Article: Impact of disease burden at time of allogeneic stem cell transplantation in adults with acute myeloid leukemia and myelodysplastic syndromes.[show abstract] [hide abstract]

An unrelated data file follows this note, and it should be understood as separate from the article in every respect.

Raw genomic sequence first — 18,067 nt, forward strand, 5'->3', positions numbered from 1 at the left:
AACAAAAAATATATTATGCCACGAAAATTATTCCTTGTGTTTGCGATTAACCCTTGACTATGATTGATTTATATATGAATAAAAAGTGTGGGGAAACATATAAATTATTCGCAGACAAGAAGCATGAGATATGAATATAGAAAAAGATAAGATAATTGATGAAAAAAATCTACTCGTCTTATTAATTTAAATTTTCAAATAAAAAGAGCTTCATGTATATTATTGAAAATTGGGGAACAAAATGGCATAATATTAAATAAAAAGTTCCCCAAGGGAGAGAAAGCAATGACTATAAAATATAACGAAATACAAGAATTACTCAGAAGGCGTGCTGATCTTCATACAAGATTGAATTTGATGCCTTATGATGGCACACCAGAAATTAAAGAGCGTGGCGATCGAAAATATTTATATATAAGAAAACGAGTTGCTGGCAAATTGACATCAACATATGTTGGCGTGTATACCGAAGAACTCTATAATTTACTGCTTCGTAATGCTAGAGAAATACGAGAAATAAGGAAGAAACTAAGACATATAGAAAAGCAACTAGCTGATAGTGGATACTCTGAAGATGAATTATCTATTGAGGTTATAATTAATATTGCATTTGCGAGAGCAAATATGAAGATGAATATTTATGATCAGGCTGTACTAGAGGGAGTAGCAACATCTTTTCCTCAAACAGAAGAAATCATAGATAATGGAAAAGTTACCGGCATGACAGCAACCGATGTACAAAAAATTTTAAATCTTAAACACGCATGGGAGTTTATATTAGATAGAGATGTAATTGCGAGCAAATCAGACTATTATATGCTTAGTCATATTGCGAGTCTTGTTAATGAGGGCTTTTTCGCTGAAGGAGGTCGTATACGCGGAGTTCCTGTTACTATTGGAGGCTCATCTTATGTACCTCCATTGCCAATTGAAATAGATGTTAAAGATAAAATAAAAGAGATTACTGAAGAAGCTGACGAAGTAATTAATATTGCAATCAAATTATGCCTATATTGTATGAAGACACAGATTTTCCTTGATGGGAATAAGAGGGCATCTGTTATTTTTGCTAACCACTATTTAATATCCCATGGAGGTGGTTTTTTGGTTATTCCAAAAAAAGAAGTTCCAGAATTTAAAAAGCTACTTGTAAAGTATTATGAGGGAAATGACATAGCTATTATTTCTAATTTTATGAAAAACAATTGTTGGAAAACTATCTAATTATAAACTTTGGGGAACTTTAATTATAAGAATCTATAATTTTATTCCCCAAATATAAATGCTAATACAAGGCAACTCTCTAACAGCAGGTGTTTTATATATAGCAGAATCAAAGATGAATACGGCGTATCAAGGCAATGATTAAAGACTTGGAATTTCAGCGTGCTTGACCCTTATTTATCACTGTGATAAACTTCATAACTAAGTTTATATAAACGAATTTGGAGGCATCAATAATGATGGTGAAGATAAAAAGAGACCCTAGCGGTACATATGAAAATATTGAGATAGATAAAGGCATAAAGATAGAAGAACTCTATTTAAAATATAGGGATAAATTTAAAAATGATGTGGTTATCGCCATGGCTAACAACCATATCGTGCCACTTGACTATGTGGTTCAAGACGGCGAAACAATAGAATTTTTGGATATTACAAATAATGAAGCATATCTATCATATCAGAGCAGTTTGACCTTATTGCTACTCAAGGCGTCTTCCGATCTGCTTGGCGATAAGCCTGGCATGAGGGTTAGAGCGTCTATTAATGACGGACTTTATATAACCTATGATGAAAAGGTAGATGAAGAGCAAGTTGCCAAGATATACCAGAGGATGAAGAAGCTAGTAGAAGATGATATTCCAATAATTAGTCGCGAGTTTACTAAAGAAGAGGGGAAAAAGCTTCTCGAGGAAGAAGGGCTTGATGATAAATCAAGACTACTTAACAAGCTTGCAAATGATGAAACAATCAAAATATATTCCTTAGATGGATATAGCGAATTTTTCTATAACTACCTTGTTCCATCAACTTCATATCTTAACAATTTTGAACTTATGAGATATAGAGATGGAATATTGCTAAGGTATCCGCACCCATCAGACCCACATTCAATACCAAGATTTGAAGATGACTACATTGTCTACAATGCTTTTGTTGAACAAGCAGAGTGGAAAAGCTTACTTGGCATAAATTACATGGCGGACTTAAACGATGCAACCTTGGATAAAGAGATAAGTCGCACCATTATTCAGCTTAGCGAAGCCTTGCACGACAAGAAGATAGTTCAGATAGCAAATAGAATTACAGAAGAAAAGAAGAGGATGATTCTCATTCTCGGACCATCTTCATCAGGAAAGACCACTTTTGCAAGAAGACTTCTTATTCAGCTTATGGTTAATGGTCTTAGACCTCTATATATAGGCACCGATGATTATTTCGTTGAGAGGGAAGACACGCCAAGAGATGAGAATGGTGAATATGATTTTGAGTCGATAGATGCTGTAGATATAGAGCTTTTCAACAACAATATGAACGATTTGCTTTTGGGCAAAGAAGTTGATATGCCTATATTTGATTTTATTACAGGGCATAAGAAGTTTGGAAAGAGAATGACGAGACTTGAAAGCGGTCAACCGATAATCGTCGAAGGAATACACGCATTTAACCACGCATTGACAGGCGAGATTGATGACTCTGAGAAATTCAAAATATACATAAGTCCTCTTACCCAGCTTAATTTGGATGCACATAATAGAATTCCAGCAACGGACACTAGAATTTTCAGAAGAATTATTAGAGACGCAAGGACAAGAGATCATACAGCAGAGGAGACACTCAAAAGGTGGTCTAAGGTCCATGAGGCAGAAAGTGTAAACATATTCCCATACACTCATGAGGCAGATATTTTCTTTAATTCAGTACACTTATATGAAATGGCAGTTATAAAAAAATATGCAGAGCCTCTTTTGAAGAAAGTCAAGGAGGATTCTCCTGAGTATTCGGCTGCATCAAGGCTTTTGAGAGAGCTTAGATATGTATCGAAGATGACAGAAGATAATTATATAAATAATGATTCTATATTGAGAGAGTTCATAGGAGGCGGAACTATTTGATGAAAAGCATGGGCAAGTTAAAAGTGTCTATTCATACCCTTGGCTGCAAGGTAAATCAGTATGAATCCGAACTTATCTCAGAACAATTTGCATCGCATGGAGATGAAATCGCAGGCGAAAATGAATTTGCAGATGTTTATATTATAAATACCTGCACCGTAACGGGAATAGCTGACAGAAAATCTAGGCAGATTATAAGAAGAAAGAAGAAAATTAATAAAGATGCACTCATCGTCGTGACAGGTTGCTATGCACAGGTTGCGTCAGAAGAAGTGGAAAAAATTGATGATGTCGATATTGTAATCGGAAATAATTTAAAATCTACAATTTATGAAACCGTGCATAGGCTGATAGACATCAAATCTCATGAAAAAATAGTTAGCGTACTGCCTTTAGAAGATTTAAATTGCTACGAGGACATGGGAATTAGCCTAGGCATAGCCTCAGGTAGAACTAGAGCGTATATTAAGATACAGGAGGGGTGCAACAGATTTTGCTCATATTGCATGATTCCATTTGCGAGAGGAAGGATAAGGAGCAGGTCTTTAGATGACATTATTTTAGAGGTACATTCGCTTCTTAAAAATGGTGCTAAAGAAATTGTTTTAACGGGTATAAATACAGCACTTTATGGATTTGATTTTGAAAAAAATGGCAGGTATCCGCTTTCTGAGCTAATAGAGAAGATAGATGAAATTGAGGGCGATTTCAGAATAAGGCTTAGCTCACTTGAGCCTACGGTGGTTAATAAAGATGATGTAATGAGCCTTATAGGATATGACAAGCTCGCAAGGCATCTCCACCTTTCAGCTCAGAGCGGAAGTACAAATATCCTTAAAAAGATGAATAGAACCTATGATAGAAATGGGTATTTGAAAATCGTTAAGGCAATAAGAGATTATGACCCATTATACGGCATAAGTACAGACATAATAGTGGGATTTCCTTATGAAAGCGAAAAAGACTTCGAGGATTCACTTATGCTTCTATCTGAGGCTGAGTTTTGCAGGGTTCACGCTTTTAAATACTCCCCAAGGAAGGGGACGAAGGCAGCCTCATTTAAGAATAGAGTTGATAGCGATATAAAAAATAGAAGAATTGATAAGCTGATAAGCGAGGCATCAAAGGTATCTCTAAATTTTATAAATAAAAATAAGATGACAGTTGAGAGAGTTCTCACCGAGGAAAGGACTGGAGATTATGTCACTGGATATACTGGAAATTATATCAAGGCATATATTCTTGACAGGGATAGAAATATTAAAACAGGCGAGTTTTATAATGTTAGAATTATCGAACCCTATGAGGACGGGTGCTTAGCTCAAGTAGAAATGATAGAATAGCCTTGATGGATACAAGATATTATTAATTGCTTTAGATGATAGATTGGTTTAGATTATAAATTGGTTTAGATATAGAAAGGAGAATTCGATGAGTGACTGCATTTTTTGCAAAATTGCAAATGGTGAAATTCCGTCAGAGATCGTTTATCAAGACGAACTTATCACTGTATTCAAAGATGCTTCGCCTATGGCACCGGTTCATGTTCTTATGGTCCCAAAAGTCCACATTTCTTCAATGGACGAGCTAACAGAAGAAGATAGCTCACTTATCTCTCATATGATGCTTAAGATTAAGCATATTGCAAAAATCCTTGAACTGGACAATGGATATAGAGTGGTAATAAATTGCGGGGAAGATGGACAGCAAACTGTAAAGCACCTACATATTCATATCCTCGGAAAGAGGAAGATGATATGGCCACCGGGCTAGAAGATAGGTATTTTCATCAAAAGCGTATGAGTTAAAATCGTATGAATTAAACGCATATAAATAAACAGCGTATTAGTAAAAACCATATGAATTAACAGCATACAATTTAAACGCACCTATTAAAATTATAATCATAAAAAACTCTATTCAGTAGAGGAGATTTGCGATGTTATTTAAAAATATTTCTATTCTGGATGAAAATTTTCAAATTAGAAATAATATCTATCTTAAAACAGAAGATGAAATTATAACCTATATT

ABSTRACT: The impact of disease burden on the outcome of patients with acute myeloid leukemia (AML) undergoing allogeneic stem cell transplantation (SCT) has not been well defined. Data from several retrospective series suggest that overt leukemia at the time of transplant increases the risk of relapse. We reviewed the outcomes of 68 consecutive adults with AML (n=60) or myelodysplastic syndromes (MDS) (n=8) who received an allogeneic SCT at the University of Chicago between May 1986 and October 2002 to confirm the importance of currently recognized risk factors for overall survival (OS) and progression-free survival (PFS). In addition, we wanted to determine whether quantification of residual disease by blast percentage or cytogenetic abnormalities at the time of SCT was correlated with outcome. AML subtypes based on the FAB classification were as follows: M0=9, M1=9, M2=16, M3=2, M4=16, M5=3, M6=5. Cytogenetic analysis was available from 52 patients. Using standard morphologic criteria, 34 patients were in complete remission (CR) and 34 had visible leukemia present. The majority of donors were HLA-identical siblings (n=55). In all, 56 patients received myeloablative conditioning regimens and 12 received a reduced-intensity, fludarabine-based conditioning regimen. OS and PFS times were 7.1 months (95% CI, 4.8-10.4) and 5.1 months (95% CI, 3.2-7.8), respectively. Median follow-up from SCT was 4.6 years (range, 0.6-17.0) for survivors. In multivariate analysis, the following factors were found to be associated with worse survival: (1) increased percentage of blasts in the bone marrow at the time of SCT, (2) presence of acute graft-versus-host disease, (3) mismatched donor, (4) Zubrod performance score of >/=2, and (5) age >/=45 years. We also found a trend towards improved outcome among patients in cytogenetic remission as compared to those who had residual cytogenetic abnormalities and those in overt relapse. These data support an association between pre-transplant disease burden and poor outcome after SCT.Bone Marrow Transplantation 05/2005; 35(10):965-70. · 3.75 Impact Factor